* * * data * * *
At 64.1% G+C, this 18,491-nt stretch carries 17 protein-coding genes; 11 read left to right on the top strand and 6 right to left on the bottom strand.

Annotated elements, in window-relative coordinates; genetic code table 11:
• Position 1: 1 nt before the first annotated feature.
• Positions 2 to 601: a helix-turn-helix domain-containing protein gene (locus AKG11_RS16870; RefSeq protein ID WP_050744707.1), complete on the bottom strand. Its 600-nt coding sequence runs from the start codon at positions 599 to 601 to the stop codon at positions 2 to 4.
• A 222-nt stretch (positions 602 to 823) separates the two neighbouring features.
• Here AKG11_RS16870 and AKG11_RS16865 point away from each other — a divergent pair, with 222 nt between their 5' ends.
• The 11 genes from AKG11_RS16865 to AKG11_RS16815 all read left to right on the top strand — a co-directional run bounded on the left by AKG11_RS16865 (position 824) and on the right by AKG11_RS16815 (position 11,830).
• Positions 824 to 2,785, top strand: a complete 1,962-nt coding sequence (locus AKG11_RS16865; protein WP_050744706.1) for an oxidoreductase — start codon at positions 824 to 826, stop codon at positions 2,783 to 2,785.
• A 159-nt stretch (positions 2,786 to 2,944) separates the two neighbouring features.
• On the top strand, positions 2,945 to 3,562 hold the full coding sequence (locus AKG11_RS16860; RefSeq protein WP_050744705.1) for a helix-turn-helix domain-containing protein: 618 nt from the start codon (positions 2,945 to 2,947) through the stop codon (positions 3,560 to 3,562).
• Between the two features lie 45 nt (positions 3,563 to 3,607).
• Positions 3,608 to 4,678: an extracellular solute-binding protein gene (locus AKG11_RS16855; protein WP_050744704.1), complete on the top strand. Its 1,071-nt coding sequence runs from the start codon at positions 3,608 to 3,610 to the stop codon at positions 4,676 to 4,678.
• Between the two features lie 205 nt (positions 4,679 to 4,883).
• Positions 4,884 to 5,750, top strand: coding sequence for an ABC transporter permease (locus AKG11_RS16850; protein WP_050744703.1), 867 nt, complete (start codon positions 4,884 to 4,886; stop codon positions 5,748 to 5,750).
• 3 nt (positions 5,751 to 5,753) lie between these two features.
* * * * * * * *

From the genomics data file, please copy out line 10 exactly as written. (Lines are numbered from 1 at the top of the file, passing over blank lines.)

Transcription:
• On the top strand, positions 2,945 to 3,562 hold the full coding sequence (locus AKG11_RS16860; RefSeq protein WP_050744705.1) for a helix-turn-helix domain-containing protein: 618 nt from the start codon (positions 2,945 to 2,947) through the stop codon (positions 3,560 to 3,562).